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Unified Commerce: Implications on Traditional Back Office Systems Part 7
Posted on April 16, 2017 by
Part 7 – Unified Commerce Customer Relationship
In this blog series, we’ve examined each of the cornerstone back office systems to reveal the issues in integrating them to world of unified commerce. This blog focuses on the new challenges Unified Commerce places on CRM, or Customer Relationship Management applications.
Old world CRM
Traditionally CRM systems were developed to manage direct mail and email campaigns based on customers’ purchasing history, loyalty, and demographics. These systems were often used to manage customer loyalty programs as well.
The underlying premise of CRM is that retailers “manage” their customer relationships based on information collected from three interactions.
1. Point of transaction.
Originally this meant POS, but now means POS, Mobile, Web, OMS, Call Center.
2. Promotional offer
When the customer was targeted for some specific promotion.
3. Promotional response
When the customer responded to the promotional offer through some purchasing behavior.
Retailers with loyalty programs added two more interactions:
1. Loyalty signup
When the customer joined the loyalty program and provided some additional information about themselves
2. Loyalty redemption
When the customer took advantage of some benefit of the loyalty program.
As such, many of our retail clients have built up huge customer files with years of purchasing history. The challenge is how to make this vital information relevant in the world of Unified Commerce where most shoppers are rapidly changing their shopping habits.
What’s different in Unified Commerce CRM?
In Unified Commerce, CRM takes on the considerable additional responsibility of managing the “Customer Experience” as an integral part of the managing the overall customer relationship. This means CRM moves from a back-office tool used by the marketing department to one used by everyone engaged in the commerce itself. Unified Commerce CRM must make sense of the full complexity and disruptive nature of customer engagement in the digital world. Think of old world CRM as an orchestra with a few instruments playing familiar tunes in harmony. Unified Commerce suddenly expands the orchestra to include strange new instruments with experimental musicians improvising in different keys.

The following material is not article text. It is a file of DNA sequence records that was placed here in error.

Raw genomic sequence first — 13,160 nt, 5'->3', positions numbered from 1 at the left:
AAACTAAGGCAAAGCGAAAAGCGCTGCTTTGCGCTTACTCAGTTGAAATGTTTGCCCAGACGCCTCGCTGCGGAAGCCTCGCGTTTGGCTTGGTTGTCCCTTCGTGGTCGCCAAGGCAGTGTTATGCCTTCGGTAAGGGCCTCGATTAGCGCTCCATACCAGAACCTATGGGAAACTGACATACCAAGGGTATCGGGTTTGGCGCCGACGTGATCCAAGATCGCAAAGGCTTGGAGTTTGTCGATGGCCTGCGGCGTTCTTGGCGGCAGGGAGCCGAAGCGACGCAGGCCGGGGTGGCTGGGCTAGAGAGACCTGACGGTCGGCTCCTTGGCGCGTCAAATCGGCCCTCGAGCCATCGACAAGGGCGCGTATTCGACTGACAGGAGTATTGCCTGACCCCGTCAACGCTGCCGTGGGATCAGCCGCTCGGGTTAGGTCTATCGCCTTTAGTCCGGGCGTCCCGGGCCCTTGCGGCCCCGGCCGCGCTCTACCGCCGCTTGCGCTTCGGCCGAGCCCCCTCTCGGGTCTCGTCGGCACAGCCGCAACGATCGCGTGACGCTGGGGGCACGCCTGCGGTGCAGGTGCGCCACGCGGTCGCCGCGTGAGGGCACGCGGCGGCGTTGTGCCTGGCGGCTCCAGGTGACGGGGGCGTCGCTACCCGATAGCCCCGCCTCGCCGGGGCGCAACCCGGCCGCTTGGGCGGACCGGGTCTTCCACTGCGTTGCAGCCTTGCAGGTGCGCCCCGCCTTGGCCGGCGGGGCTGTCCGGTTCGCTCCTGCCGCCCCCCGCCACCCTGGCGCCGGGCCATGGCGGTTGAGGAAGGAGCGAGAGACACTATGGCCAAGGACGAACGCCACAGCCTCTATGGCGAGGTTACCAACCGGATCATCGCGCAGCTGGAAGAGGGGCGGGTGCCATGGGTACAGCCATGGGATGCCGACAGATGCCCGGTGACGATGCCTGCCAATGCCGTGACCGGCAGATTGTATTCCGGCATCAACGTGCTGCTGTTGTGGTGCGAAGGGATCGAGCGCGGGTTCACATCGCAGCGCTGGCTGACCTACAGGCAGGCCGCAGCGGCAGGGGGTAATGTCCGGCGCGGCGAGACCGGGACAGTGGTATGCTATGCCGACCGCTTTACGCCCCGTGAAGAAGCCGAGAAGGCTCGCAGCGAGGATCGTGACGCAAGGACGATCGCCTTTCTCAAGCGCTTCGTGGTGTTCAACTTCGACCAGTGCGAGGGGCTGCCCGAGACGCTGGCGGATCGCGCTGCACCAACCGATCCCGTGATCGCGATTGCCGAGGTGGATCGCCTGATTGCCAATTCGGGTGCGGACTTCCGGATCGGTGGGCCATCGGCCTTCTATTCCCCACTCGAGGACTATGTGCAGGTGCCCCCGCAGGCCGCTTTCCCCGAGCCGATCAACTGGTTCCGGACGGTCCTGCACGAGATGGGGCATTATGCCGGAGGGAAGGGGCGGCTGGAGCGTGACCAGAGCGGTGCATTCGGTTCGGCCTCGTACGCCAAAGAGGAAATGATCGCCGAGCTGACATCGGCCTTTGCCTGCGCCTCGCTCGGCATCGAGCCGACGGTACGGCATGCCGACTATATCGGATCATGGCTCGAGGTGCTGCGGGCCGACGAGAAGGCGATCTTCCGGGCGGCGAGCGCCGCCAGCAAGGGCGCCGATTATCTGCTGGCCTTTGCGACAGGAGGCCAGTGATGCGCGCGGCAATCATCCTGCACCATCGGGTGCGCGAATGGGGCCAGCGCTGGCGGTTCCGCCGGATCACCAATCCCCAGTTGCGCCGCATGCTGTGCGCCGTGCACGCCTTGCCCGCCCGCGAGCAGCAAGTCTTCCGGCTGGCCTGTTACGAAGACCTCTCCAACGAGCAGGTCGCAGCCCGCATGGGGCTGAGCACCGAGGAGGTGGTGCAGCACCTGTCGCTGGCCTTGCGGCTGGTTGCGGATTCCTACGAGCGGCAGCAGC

As the infographic illustrates, we are experiencing an explosion of digital customer touchpoints for retailers to leverage to capture vital data and get direct customer feedback. We find it useful to categorize these touchpoints in four broad categories: (1) Building Awareness, (2) Exploring Possibilities, (3) Shopping, and (4) Post shopping. In our next blog series, we will discuss the integration challenges of each of the dozens of new digital commerce interactions which together frame the Unified Commerce customer experience.
Industry visionaries and many retail CEOs want their touchpoint applications to quickly evolve in order to deliver effective personalized promotional messages, suggestive selling recommendations, and foster community-wide loyalty.
If CRM is to provide this level of orchestration, these interactions must be captured and analyzed. It’s up to CRM to make sense of the customer response. Otherwise, all the members of the orchestra – social apps, social media, web site, kiosk, call center, and POS – will be playing different songs, in different tempos and at different volumes. The customer won’t be able to make sense of the resulting cacophony.
The challenge is data integration
According to the Boston Retail Partners 2017 study on POS and Customer Engagement, most retailers (71%) see themselves replacing their range of front end systems with a fully integrated new platform. But these systems are not yet available in the market and will require huge investments. Another complimentary strategy is to integrate the new world with the old CRM systems. Most CRM systems we’ve seen are extremely configurable. Attributes can be assigned to customers, transactions, promotions, shopping locations, and customer segments. A wide variety of transactions can be classified and stored. Notes can be housed. Through the magic of data integration, old batch systems can be revitalized to receive near real-time feeds. And customer information can be securely exposed across the enterprise to enhance the customer experience at every opportunity. The trick is to track back to the source to find out how these attributes can hitch a ride on your data flow. Unified Commerce CRM must ultimately make sense of how each customer, and customer segment, is responding to your digital innovations.
1. SINGLE DATA MODEL. Before abandoning your old CRM, enrich your data model to include attributes that characterize each customer interaction and more robustly define the customer shopping patterns. 2. EXPOSE CUSTOMER INFORMATION across the enterprise — merchants, store operations, digital commerce, planning. 3. INTERCONNECT CRM with every digital touchpoint from dressing rooms to instore pickup, from gift registries to customer surveys, from mobile apps to digital advertising.
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